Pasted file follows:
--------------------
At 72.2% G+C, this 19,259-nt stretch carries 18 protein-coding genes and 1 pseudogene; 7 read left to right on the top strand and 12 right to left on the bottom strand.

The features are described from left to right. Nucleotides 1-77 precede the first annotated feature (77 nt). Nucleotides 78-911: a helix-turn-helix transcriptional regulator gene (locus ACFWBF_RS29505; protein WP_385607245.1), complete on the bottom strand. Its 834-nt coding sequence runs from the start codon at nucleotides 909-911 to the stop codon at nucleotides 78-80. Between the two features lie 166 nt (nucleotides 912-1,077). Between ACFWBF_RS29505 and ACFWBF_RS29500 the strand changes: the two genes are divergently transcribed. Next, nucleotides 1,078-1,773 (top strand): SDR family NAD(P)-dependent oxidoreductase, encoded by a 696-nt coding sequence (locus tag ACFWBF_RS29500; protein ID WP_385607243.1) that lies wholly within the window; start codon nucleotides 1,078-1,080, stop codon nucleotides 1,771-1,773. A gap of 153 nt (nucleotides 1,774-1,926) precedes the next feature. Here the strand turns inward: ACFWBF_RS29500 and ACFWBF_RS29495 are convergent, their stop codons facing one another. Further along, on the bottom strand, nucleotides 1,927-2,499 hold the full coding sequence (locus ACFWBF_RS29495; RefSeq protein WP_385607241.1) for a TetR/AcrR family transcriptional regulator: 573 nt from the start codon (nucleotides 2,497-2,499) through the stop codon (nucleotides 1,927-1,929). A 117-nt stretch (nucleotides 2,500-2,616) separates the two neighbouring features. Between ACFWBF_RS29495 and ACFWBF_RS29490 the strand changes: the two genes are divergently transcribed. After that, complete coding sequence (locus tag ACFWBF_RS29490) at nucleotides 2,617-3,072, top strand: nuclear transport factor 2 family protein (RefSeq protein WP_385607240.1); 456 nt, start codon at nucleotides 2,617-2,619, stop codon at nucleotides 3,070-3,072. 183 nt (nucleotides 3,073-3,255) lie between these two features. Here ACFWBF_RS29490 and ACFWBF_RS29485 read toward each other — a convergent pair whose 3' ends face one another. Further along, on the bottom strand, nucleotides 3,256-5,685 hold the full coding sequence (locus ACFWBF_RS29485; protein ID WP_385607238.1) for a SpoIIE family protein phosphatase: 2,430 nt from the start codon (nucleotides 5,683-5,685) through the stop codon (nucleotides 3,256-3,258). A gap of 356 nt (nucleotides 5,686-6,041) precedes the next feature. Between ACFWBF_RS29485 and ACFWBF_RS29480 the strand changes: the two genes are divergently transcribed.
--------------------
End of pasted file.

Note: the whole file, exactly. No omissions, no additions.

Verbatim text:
At 72.2% G+C, this 19,259-nt stretch carries 18 protein-coding genes and 1 pseudogene; 7 read left to right on the top strand and 12 right to left on the bottom strand.

The features are described from left to right. Nucleotides 1-77 precede the first annotated feature (77 nt). Nucleotides 78-911: a helix-turn-helix transcriptional regulator gene (locus ACFWBF_RS29505; protein WP_385607245.1), complete on the bottom strand. Its 834-nt coding sequence runs from the start codon at nucleotides 909-911 to the stop codon at nucleotides 78-80. Between the two features lie 166 nt (nucleotides 912-1,077). Between ACFWBF_RS29505 and ACFWBF_RS29500 the strand changes: the two genes are divergently transcribed. Next, nucleotides 1,078-1,773 (top strand): SDR family NAD(P)-dependent oxidoreductase, encoded by a 696-nt coding sequence (locus tag ACFWBF_RS29500; protein ID WP_385607243.1) that lies wholly within the window; start codon nucleotides 1,078-1,080, stop codon nucleotides 1,771-1,773. A gap of 153 nt (nucleotides 1,774-1,926) precedes the next feature. Here the strand turns inward: ACFWBF_RS29500 and ACFWBF_RS29495 are convergent, their stop codons facing one another. Further along, on the bottom strand, nucleotides 1,927-2,499 hold the full coding sequence (locus ACFWBF_RS29495; RefSeq protein WP_385607241.1) for a TetR/AcrR family transcriptional regulator: 573 nt from the start codon (nucleotides 2,497-2,499) through the stop codon (nucleotides 1,927-1,929). A 117-nt stretch (nucleotides 2,500-2,616) separates the two neighbouring features. Between ACFWBF_RS29495 and ACFWBF_RS29490 the strand changes: the two genes are divergently transcribed. After that, complete coding sequence (locus tag ACFWBF_RS29490) at nucleotides 2,617-3,072, top strand: nuclear transport factor 2 family protein (RefSeq protein WP_385607240.1); 456 nt, start codon at nucleotides 2,617-2,619, stop codon at nucleotides 3,070-3,072. 183 nt (nucleotides 3,073-3,255) lie between these two features. Here ACFWBF_RS29490 and ACFWBF_RS29485 read toward each other — a convergent pair whose 3' ends face one another. Further along, on the bottom strand, nucleotides 3,256-5,685 hold the full coding sequence (locus ACFWBF_RS29485; protein ID WP_385607238.1) for a SpoIIE family protein phosphatase: 2,430 nt from the start codon (nucleotides 5,683-5,685) through the stop codon (nucleotides 3,256-3,258). A gap of 356 nt (nucleotides 5,686-6,041) precedes the next feature. Between ACFWBF_RS29485 and ACFWBF_RS29480 the strand changes: the two genes are divergently transcribed.